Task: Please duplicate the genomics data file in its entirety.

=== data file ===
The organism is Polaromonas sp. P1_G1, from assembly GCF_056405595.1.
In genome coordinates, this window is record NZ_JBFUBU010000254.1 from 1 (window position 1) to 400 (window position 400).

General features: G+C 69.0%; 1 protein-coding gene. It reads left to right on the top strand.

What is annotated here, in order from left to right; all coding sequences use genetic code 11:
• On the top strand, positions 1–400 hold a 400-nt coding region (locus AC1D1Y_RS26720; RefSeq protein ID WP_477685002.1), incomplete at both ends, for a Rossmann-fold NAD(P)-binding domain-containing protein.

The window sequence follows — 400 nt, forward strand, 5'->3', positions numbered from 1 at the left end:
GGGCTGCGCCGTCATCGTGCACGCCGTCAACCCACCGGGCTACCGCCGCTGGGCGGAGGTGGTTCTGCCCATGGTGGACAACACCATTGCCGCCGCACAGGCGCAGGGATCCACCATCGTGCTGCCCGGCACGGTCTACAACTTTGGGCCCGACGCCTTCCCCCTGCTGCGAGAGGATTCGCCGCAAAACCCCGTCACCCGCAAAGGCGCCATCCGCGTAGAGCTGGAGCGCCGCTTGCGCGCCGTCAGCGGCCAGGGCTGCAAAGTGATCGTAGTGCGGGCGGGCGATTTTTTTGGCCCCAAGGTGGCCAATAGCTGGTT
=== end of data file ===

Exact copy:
The organism is Polaromonas sp. P1_G1, from assembly GCF_056405595.1.
In genome coordinates, this window is record NZ_JBFUBU010000254.1 from 1 (window position 1) to 400 (window position 400).

General features: G+C 69.0%; 1 protein-coding gene. It reads left to right on the top strand.

What is annotated here, in order from left to right; all coding sequences use genetic code 11:
• On the top strand, positions 1–400 hold a 400-nt coding region (locus AC1D1Y_RS26720; RefSeq protein ID WP_477685002.1), incomplete at both ends, for a Rossmann-fold NAD(P)-binding domain-containing protein.

The window sequence follows — 400 nt, forward strand, 5'->3', positions numbered from 1 at the left end:
GGGCTGCGCCGTCATCGTGCACGCCGTCAACCCACCGGGCTACCGCCGCTGGGCGGAGGTGGTTCTGCCCATGGTGGACAACACCATTGCCGCCGCACAGGCGCAGGGATCCACCATCGTGCTGCCCGGCACGGTCTACAACTTTGGGCCCGACGCCTTCCCCCTGCTGCGAGAGGATTCGCCGCAAAACCCCGTCACCCGCAAAGGCGCCATCCGCGTAGAGCTGGAGCGCCGCTTGCGCGCCGTCAGCGGCCAGGGCTGCAAAGTGATCGTAGTGCGGGCGGGCGATTTTTTTGGCCCCAAGGTGGCCAATAGCTGGTT